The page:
AT&T urges Americans to stop texting while driving

John Egan

Wireless service provider AT&T is calling on Americans to stop texting while driving. The heart of the campaign is "No Text on Board Pledge Day" on Sept. 19.

Supporters of the campaign want drivers to visit www.itcanwait.com Sept. 19 to take the no-texting-while-driving pledge, then share their promise on Twitter and Facebook.

In 2010, nearly 3,100 people were killed in crashes involving distracted drivers, according to the National Highway Traffic Safety Administration, and another 416,000 were injured in such crashes. Thirty-nine states and the District of Columbia ban texting by all drivers. U.S. Transportation Secretary Ray LaHood calls texting while driving and other types of distracted driving "an epidemic on our roadways."

As of Aug. 20, more than 826,000 crashes have been linked to talking or texting on a cellphone while driving in 2012, according to estimates from the National Safety Council.

If you're driving distracted and cause a crash, your auto insurance premium almost certainly will go up. Furthermore, your premium could rise if you're ticketed for distracted driving.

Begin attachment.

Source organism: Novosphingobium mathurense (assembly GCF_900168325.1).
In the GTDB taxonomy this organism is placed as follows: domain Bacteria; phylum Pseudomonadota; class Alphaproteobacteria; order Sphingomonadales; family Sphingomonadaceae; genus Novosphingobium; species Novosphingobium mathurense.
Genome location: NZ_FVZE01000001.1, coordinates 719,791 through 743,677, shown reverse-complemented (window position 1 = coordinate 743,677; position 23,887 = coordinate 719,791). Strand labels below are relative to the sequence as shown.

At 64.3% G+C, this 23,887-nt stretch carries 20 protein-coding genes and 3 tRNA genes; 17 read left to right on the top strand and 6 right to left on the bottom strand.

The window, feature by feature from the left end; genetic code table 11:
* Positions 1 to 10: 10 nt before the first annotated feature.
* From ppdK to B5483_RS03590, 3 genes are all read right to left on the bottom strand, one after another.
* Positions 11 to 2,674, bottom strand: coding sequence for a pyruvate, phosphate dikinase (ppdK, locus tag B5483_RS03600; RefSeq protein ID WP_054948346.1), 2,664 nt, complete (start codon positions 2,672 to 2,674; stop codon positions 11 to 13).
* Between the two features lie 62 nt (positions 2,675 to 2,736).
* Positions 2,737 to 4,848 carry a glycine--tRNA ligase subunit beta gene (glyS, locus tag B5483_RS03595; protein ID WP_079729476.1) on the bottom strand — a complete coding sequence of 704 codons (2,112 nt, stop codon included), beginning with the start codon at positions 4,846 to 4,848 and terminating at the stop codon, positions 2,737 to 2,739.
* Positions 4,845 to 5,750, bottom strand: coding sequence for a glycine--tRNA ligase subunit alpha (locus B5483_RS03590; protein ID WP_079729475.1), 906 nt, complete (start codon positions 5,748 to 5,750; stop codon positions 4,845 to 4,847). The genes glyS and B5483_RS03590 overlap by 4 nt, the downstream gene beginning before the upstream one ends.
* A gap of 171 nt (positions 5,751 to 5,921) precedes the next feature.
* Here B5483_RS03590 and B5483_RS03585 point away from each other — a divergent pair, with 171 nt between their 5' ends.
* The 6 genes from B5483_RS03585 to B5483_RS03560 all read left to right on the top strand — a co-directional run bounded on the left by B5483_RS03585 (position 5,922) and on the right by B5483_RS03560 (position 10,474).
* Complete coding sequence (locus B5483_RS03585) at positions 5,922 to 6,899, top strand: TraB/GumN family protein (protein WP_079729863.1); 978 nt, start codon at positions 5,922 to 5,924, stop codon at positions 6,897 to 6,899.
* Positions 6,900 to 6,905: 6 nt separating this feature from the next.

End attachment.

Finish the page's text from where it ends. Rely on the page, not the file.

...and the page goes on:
AT&T Chairman and CEO Randall Stephenson says in a news release: "Our goal is to save lives. I hear from far too many people whose lives have been forever changed by a texting-while-driving accident, and together, we want to spread the word about how deadly a single text can be. Texting and driving should be as unacceptable as drinking and driving."

Among other things, AT&T is challenging device makers and app developers to work with AT&T so that devices like smartphones include a pre-loaded, no-texting-while-driving feature.

The National Urban League is among the supporters of "No Text on Board Pledge Day."

Marc Morial, president and CEO of the civil rights organization, says in a news release: "African-Americans have a high rate of wireless device usage. African-American teenagers, in particular, use text messaging as an essential form of communication. Many are unaware of the multitude of consequences that can result from sending a text message behind the wheel of a car."

Add a Comment